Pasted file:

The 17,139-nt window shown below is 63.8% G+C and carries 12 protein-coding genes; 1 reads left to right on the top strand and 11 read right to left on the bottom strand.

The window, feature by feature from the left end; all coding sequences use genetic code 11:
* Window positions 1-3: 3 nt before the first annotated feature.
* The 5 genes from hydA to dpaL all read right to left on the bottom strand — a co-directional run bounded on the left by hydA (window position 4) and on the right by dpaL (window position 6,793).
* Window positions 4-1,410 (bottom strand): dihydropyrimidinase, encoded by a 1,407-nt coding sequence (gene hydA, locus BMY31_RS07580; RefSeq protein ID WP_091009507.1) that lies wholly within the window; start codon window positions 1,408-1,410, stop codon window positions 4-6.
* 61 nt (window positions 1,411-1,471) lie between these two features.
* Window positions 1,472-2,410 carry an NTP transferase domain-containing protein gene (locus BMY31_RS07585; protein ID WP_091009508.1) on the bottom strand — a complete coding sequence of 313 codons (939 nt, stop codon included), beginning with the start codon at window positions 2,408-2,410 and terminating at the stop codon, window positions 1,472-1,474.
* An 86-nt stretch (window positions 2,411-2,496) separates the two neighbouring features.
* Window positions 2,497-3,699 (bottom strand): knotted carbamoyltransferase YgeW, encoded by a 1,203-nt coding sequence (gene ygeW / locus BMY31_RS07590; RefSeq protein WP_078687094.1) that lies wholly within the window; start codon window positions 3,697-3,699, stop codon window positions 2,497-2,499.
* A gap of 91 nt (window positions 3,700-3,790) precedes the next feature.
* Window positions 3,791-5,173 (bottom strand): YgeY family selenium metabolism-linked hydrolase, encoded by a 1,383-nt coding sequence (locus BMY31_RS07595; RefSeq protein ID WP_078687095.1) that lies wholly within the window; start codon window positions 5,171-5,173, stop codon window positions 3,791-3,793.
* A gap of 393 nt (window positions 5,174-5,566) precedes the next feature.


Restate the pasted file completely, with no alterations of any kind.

The 17,139-nt window shown below is 63.8% G+C and carries 12 protein-coding genes; 1 reads left to right on the top strand and 11 read right to left on the bottom strand.

The window, feature by feature from the left end; all coding sequences use genetic code 11:
* Window positions 1-3: 3 nt before the first annotated feature.
* The 5 genes from hydA to dpaL all read right to left on the bottom strand — a co-directional run bounded on the left by hydA (window position 4) and on the right by dpaL (window position 6,793).
* Window positions 4-1,410 (bottom strand): dihydropyrimidinase, encoded by a 1,407-nt coding sequence (gene hydA, locus BMY31_RS07580; RefSeq protein ID WP_091009507.1) that lies wholly within the window; start codon window positions 1,408-1,410, stop codon window positions 4-6.
* 61 nt (window positions 1,411-1,471) lie between these two features.
* Window positions 1,472-2,410 carry an NTP transferase domain-containing protein gene (locus BMY31_RS07585; protein ID WP_091009508.1) on the bottom strand — a complete coding sequence of 313 codons (939 nt, stop codon included), beginning with the start codon at window positions 2,408-2,410 and terminating at the stop codon, window positions 1,472-1,474.
* An 86-nt stretch (window positions 2,411-2,496) separates the two neighbouring features.
* Window positions 2,497-3,699 (bottom strand): knotted carbamoyltransferase YgeW, encoded by a 1,203-nt coding sequence (gene ygeW / locus BMY31_RS07590; RefSeq protein WP_078687094.1) that lies wholly within the window; start codon window positions 3,697-3,699, stop codon window positions 2,497-2,499.
* A gap of 91 nt (window positions 3,700-3,790) precedes the next feature.
* Window positions 3,791-5,173 (bottom strand): YgeY family selenium metabolism-linked hydrolase, encoded by a 1,383-nt coding sequence (locus BMY31_RS07595; RefSeq protein ID WP_078687095.1) that lies wholly within the window; start codon window positions 5,171-5,173, stop codon window positions 3,791-3,793.
* A gap of 393 nt (window positions 5,174-5,566) precedes the next feature.